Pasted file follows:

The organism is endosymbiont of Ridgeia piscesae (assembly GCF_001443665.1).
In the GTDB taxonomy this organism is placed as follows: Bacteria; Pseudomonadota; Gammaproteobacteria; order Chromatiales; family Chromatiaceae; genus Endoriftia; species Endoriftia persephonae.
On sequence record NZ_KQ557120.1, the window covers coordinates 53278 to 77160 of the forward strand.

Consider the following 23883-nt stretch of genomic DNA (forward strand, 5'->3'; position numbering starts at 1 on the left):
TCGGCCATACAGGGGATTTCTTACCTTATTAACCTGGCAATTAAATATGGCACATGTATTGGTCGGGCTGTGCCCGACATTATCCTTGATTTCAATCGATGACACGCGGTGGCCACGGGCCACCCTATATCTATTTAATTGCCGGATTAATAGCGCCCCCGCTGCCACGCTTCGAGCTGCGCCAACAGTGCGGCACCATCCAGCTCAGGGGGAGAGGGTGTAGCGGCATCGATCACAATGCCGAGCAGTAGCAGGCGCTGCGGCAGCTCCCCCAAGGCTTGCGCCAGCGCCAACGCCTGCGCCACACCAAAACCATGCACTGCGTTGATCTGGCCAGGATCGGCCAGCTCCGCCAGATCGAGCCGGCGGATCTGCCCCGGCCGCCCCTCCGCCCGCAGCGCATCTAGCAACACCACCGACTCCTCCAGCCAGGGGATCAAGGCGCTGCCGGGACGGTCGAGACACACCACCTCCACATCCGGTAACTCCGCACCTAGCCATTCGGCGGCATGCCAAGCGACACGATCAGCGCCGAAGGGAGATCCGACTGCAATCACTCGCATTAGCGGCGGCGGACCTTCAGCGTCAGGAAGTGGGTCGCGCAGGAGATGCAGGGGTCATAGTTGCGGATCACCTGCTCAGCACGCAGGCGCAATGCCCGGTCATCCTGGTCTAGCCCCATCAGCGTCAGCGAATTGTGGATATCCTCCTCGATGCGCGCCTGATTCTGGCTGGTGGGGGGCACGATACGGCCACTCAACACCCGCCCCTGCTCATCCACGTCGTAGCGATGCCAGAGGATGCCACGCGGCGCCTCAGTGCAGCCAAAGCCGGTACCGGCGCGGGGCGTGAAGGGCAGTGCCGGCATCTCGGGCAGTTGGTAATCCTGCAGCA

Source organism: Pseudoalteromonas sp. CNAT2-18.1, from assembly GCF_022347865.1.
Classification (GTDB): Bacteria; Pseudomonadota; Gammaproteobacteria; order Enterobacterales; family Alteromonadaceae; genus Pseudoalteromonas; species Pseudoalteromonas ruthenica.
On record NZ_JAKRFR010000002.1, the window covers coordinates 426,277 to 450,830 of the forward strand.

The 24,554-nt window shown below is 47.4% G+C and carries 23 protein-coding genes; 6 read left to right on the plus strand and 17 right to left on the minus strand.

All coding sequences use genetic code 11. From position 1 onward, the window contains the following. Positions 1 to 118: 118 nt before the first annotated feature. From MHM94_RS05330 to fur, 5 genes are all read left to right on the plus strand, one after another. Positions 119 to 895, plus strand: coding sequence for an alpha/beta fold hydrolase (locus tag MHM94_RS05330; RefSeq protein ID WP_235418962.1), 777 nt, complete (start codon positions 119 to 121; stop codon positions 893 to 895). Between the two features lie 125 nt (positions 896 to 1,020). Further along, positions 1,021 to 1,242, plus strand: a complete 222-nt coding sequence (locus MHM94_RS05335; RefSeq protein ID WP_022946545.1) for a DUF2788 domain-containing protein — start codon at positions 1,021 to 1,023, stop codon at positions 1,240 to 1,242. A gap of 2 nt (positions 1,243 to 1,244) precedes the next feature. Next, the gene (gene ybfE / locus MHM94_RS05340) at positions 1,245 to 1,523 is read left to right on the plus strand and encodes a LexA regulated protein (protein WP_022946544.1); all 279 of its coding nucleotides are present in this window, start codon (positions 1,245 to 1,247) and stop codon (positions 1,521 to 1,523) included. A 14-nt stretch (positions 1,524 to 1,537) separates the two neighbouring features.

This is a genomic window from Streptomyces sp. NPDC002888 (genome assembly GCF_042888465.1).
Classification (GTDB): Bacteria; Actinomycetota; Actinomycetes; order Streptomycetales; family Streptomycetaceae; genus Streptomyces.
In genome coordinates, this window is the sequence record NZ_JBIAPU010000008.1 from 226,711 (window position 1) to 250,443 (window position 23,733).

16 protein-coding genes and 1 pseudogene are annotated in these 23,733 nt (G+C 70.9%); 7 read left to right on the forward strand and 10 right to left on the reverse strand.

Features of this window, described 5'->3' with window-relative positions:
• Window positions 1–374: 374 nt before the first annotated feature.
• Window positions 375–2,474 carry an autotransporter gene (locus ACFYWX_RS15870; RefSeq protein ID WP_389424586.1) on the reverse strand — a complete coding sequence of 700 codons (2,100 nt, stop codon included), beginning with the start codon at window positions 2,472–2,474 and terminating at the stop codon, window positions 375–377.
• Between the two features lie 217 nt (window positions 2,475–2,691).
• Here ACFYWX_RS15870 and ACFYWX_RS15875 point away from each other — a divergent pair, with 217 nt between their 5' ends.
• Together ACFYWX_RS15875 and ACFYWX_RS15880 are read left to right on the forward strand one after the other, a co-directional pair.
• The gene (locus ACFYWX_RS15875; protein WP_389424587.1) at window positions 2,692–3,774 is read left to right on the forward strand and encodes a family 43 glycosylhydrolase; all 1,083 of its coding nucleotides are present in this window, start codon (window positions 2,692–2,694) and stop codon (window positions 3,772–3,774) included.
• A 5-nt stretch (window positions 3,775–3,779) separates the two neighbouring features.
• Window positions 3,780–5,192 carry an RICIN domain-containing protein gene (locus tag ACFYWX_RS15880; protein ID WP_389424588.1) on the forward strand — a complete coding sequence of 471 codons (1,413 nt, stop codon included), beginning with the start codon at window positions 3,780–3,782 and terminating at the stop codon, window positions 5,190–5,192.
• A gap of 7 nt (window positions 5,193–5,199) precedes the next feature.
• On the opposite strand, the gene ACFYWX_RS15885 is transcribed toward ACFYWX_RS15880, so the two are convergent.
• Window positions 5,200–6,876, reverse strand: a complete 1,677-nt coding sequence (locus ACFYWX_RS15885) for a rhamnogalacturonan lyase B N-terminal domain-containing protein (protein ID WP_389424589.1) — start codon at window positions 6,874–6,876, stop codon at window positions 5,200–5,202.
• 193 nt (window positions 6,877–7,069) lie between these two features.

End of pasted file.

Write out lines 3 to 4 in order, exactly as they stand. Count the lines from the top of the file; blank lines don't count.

On sequence record NZ_KQ557120.1, the window covers coordinates 53278 to 77160 of the forward strand.

Consider the following 23883-nt stretch of genomic DNA (forward strand, 5'->3'; position numbering starts at 1 on the left):